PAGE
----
Therefore, in view of these shortcomings in the prior art methods and cell produced thereby, it is an object of the present invention to provide a method of preparing an electrochemical cell with improved electrically conductive fillers therein and to provide an improved electrode structure produced thereby and to provide a new composition of matter.
In accordance with the present invention, an improved electrode is provided for use in an electrochemical cell. The electrode includes an internal current collector of carbon in the form of graphite flakes uniformly distributed therethrough as a result of the conversion of gray cast iron to iron sulfide.
An important object of the invention is to provide a discharged positive electrode comprising an electrically conducted current collector in electrical contact with a particulate mixture of gray cast iron and an alkali metal sulfide and an electrolyte including alkali metal halides or alkaline earth metal halides.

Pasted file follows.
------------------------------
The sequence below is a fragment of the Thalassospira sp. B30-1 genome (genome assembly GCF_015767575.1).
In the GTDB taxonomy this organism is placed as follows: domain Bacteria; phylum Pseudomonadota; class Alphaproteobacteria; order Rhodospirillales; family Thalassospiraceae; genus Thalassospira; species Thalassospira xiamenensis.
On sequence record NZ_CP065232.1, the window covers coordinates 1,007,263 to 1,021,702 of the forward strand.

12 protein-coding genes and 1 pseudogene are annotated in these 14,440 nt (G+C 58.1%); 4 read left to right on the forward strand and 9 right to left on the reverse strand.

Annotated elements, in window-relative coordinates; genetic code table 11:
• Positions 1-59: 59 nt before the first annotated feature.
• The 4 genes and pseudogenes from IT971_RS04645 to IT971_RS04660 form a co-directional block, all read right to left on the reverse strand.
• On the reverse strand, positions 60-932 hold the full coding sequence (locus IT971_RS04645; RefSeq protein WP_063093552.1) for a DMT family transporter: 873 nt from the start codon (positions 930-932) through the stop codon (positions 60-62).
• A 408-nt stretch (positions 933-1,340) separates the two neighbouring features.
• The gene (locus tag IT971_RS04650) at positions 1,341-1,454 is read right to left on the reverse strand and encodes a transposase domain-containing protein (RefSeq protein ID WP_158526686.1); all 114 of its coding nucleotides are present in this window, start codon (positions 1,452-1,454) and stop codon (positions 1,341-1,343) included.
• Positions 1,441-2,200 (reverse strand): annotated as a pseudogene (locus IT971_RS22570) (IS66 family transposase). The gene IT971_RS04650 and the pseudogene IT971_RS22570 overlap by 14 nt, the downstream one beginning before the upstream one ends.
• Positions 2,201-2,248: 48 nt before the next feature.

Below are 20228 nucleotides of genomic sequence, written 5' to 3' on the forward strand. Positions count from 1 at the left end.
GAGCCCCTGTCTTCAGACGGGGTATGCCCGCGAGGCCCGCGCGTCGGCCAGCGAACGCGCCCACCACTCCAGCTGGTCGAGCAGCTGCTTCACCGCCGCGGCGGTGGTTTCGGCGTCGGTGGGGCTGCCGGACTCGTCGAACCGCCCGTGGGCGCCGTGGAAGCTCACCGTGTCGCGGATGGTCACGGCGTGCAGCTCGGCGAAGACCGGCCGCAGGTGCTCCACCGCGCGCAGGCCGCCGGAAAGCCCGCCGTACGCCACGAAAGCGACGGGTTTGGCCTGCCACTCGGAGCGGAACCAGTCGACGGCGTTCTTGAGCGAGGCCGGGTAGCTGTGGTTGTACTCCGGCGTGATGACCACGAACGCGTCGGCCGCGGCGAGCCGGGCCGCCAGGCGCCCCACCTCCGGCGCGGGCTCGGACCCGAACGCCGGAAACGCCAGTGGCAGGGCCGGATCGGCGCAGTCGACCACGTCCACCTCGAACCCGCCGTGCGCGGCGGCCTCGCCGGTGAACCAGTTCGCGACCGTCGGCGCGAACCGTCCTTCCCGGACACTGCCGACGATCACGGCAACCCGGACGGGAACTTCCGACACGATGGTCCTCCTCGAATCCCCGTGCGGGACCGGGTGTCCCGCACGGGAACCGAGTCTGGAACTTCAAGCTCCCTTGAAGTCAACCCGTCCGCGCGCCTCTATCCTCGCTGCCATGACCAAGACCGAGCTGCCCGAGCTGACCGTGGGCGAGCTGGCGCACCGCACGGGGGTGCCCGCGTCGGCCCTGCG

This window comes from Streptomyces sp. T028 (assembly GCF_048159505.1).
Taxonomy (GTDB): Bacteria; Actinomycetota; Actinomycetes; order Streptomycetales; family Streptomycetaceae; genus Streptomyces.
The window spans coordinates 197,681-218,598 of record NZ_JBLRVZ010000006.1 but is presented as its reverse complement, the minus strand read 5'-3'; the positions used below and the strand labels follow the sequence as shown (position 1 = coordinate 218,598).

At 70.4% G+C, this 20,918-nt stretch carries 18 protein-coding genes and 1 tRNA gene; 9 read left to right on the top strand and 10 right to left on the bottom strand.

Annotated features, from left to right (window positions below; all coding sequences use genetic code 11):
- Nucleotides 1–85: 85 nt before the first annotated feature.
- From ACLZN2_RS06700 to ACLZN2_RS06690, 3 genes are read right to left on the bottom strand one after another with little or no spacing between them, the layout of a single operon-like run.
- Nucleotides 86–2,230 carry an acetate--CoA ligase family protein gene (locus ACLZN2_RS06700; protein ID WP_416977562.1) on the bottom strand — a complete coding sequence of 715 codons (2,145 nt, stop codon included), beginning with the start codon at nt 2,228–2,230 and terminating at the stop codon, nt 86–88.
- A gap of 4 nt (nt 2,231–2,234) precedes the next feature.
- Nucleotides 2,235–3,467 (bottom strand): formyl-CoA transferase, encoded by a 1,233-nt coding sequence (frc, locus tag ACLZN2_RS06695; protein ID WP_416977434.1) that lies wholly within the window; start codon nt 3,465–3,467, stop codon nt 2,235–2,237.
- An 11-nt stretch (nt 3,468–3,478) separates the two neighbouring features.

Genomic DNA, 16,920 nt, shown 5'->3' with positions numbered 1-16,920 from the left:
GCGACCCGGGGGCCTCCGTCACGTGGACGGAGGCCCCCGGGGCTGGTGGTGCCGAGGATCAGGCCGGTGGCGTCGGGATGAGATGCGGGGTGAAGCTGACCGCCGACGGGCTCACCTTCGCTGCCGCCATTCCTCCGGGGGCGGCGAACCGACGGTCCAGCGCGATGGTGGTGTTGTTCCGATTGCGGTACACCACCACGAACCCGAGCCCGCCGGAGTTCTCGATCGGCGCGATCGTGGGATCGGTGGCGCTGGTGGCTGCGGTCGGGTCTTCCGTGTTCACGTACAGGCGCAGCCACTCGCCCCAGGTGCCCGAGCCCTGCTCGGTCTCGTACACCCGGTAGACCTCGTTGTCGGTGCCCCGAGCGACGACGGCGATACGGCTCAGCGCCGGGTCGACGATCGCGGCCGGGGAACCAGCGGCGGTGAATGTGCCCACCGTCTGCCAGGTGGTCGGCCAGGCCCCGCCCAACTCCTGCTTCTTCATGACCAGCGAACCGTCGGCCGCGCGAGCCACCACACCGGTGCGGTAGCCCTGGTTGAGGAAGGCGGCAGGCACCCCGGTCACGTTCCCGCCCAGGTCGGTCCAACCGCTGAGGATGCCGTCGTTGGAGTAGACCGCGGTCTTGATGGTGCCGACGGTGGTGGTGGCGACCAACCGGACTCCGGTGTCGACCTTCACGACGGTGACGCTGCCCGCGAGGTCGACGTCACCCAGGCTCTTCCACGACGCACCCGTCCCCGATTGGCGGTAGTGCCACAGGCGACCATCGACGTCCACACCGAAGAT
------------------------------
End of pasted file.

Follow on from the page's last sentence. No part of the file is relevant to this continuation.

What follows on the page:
Another object of the invention is to provide a partially charged positive electrode comprising an electrically conductive current collector in electrical contact with a mixture of gray cast iron and the sulfide of a transition metal and an alkali metal sulfide and an electrolyte including alkali metal halides or akaline earth metal halides or mixtures thereof and graphite flakes uniformly distributed through said mixture as residue from the conversion of gray cast iron to iron sulfide.
Yet another object of the invention is to provide a fully charged positive electrode comprising an electrically conductive current collector in electrical contact with a mixture of a transition metal sulfide and gray cast iron powder and an electrolyte including alkali metal halides, or alkaline earth metal halides or mixtures thereof.